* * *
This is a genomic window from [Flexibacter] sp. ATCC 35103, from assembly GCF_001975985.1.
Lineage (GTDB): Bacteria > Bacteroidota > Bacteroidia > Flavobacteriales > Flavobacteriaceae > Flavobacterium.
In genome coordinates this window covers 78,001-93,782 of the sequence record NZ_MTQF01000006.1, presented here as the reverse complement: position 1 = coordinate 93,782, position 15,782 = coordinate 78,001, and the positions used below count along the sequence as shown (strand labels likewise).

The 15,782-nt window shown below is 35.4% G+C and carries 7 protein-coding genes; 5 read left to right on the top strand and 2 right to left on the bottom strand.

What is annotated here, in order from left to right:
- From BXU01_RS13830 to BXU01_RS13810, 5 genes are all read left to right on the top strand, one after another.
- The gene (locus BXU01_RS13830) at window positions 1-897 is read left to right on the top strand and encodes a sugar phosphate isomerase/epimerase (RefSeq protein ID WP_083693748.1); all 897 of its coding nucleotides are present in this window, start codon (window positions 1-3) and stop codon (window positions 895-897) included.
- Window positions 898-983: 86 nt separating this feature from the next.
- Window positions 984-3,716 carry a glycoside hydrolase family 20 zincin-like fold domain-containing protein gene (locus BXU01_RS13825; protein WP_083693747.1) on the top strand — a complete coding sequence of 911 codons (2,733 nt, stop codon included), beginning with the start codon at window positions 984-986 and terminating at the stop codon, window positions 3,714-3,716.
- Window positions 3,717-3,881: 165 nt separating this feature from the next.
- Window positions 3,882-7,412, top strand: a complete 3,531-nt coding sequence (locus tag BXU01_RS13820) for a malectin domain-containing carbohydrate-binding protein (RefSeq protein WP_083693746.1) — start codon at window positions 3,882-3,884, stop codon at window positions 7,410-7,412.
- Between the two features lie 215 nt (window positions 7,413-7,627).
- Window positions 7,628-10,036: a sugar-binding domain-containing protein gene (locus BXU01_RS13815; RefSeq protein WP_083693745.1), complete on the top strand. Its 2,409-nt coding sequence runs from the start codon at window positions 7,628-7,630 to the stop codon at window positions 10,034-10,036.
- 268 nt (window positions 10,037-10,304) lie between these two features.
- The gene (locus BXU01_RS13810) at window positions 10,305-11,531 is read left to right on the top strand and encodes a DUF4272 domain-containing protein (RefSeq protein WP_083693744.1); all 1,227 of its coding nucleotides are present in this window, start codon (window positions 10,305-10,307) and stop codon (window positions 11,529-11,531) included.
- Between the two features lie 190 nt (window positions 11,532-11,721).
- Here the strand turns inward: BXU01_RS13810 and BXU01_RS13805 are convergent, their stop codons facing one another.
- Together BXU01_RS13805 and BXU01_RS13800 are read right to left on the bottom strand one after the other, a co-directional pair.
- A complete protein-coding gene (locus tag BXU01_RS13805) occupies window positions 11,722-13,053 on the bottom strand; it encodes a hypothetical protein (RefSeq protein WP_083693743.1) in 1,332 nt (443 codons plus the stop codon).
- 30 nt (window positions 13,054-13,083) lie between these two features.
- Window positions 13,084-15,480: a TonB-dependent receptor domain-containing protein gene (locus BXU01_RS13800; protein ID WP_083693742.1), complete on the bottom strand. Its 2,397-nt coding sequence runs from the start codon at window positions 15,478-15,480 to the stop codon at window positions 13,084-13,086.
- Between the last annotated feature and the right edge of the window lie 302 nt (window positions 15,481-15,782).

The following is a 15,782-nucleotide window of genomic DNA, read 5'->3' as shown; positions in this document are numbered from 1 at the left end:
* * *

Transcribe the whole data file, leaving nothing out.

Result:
This is a genomic window from [Flexibacter] sp. ATCC 35103, from assembly GCF_001975985.1.
Lineage (GTDB): Bacteria > Bacteroidota > Bacteroidia > Flavobacteriales > Flavobacteriaceae > Flavobacterium.
In genome coordinates this window covers 78,001-93,782 of the sequence record NZ_MTQF01000006.1, presented here as the reverse complement: position 1 = coordinate 93,782, position 15,782 = coordinate 78,001, and the positions used below count along the sequence as shown (strand labels likewise).

The 15,782-nt window shown below is 35.4% G+C and carries 7 protein-coding genes; 5 read left to right on the top strand and 2 right to left on the bottom strand.

What is annotated here, in order from left to right:
- From BXU01_RS13830 to BXU01_RS13810, 5 genes are all read left to right on the top strand, one after another.
- The gene (locus BXU01_RS13830) at window positions 1-897 is read left to right on the top strand and encodes a sugar phosphate isomerase/epimerase (RefSeq protein ID WP_083693748.1); all 897 of its coding nucleotides are present in this window, start codon (window positions 1-3) and stop codon (window positions 895-897) included.
- Window positions 898-983: 86 nt separating this feature from the next.
- Window positions 984-3,716 carry a glycoside hydrolase family 20 zincin-like fold domain-containing protein gene (locus BXU01_RS13825; protein WP_083693747.1) on the top strand — a complete coding sequence of 911 codons (2,733 nt, stop codon included), beginning with the start codon at window positions 984-986 and terminating at the stop codon, window positions 3,714-3,716.
- Window positions 3,717-3,881: 165 nt separating this feature from the next.
- Window positions 3,882-7,412, top strand: a complete 3,531-nt coding sequence (locus tag BXU01_RS13820) for a malectin domain-containing carbohydrate-binding protein (RefSeq protein WP_083693746.1) — start codon at window positions 3,882-3,884, stop codon at window positions 7,410-7,412.
- Between the two features lie 215 nt (window positions 7,413-7,627).
- Window positions 7,628-10,036: a sugar-binding domain-containing protein gene (locus BXU01_RS13815; RefSeq protein WP_083693745.1), complete on the top strand. Its 2,409-nt coding sequence runs from the start codon at window positions 7,628-7,630 to the stop codon at window positions 10,034-10,036.
- 268 nt (window positions 10,037-10,304) lie between these two features.
- The gene (locus BXU01_RS13810) at window positions 10,305-11,531 is read left to right on the top strand and encodes a DUF4272 domain-containing protein (RefSeq protein WP_083693744.1); all 1,227 of its coding nucleotides are present in this window, start codon (window positions 10,305-10,307) and stop codon (window positions 11,529-11,531) included.
- Between the two features lie 190 nt (window positions 11,532-11,721).
- Here the strand turns inward: BXU01_RS13810 and BXU01_RS13805 are convergent, their stop codons facing one another.
- Together BXU01_RS13805 and BXU01_RS13800 are read right to left on the bottom strand one after the other, a co-directional pair.
- A complete protein-coding gene (locus tag BXU01_RS13805) occupies window positions 11,722-13,053 on the bottom strand; it encodes a hypothetical protein (RefSeq protein WP_083693743.1) in 1,332 nt (443 codons plus the stop codon).
- 30 nt (window positions 13,054-13,083) lie between these two features.
- Window positions 13,084-15,480: a TonB-dependent receptor domain-containing protein gene (locus BXU01_RS13800; protein ID WP_083693742.1), complete on the bottom strand. Its 2,397-nt coding sequence runs from the start codon at window positions 15,478-15,480 to the stop codon at window positions 13,084-13,086.
- Between the last annotated feature and the right edge of the window lie 302 nt (window positions 15,481-15,782).

The following is a 15,782-nucleotide window of genomic DNA, read 5'->3' as shown; positions in this document are numbered from 1 at the left end: